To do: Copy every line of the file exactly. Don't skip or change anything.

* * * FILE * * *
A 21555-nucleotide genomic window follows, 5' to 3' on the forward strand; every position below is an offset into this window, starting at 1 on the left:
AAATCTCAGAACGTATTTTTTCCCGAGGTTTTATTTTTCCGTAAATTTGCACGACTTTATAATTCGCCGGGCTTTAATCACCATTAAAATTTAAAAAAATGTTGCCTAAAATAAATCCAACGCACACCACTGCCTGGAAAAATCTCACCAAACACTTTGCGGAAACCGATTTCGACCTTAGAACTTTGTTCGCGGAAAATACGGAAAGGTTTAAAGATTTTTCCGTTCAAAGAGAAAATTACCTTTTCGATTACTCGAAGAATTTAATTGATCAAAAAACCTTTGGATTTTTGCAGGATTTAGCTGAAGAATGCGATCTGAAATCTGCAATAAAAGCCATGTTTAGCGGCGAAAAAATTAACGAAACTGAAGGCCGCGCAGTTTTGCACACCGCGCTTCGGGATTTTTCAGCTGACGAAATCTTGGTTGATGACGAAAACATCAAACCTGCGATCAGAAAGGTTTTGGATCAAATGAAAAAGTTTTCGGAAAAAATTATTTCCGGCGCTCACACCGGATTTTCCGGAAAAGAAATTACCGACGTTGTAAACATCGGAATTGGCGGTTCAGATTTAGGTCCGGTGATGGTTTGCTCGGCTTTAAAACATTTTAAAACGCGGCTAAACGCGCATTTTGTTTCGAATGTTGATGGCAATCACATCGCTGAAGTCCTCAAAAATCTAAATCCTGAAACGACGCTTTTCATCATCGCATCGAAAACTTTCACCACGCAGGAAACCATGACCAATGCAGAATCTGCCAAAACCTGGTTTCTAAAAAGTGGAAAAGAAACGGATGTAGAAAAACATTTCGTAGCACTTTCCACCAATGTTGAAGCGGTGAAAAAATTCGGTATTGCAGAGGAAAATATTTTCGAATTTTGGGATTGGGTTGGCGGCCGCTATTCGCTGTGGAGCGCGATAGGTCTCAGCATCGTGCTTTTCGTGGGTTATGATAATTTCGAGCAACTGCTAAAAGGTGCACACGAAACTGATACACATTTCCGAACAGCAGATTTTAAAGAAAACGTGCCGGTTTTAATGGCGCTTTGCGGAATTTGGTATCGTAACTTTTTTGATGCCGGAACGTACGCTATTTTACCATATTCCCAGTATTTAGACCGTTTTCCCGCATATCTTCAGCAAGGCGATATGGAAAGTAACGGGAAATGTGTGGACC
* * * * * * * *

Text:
A 21555-nucleotide genomic window follows, 5' to 3' on the forward strand; every position below is an offset into this window, starting at 1 on the left:
AAATCTCAGAACGTATTTTTTCCCGAGGTTTTATTTTTCCGTAAATTTGCACGACTTTATAATTCGCCGGGCTTTAATCACCATTAAAATTTAAAAAAATGTTGCCTAAAATAAATCCAACGCACACCACTGCCTGGAAAAATCTCACCAAACACTTTGCGGAAACCGATTTCGACCTTAGAACTTTGTTCGCGGAAAATACGGAAAGGTTTAAAGATTTTTCCGTTCAAAGAGAAAATTACCTTTTCGATTACTCGAAGAATTTAATTGATCAAAAAACCTTTGGATTTTTGCAGGATTTAGCTGAAGAATGCGATCTGAAATCTGCAATAAAAGCCATGTTTAGCGGCGAAAAAATTAACGAAACTGAAGGCCGCGCAGTTTTGCACACCGCGCTTCGGGATTTTTCAGCTGACGAAATCTTGGTTGATGACGAAAACATCAAACCTGCGATCAGAAAGGTTTTGGATCAAATGAAAAAGTTTTCGGAAAAAATTATTTCCGGCGCTCACACCGGATTTTCCGGAAAAGAAATTACCGACGTTGTAAACATCGGAATTGGCGGTTCAGATTTAGGTCCGGTGATGGTTTGCTCGGCTTTAAAACATTTTAAAACGCGGCTAAACGCGCATTTTGTTTCGAATGTTGATGGCAATCACATCGCTGAAGTCCTCAAAAATCTAAATCCTGAAACGACGCTTTTCATCATCGCATCGAAAACTTTCACCACGCAGGAAACCATGACCAATGCAGAATCTGCCAAAACCTGGTTTCTAAAAAGTGGAAAAGAAACGGATGTAGAAAAACATTTCGTAGCACTTTCCACCAATGTTGAAGCGGTGAAAAAATTCGGTATTGCAGAGGAAAATATTTTCGAATTTTGGGATTGGGTTGGCGGCCGCTATTCGCTGTGGAGCGCGATAGGTCTCAGCATCGTGCTTTTCGTGGGTTATGATAATTTCGAGCAACTGCTAAAAGGTGCACACGAAACTGATACACATTTCCGAACAGCAGATTTTAAAGAAAACGTGCCGGTTTTAATGGCGCTTTGCGGAATTTGGTATCGTAACTTTTTTGATGCCGGAACGTACGCTATTTTACCATATTCCCAGTATTTAGACCGTTTTCCCGCATATCTTCAGCAAGGCGATATGGAAAGTAACGGGAAATGTGTGGACC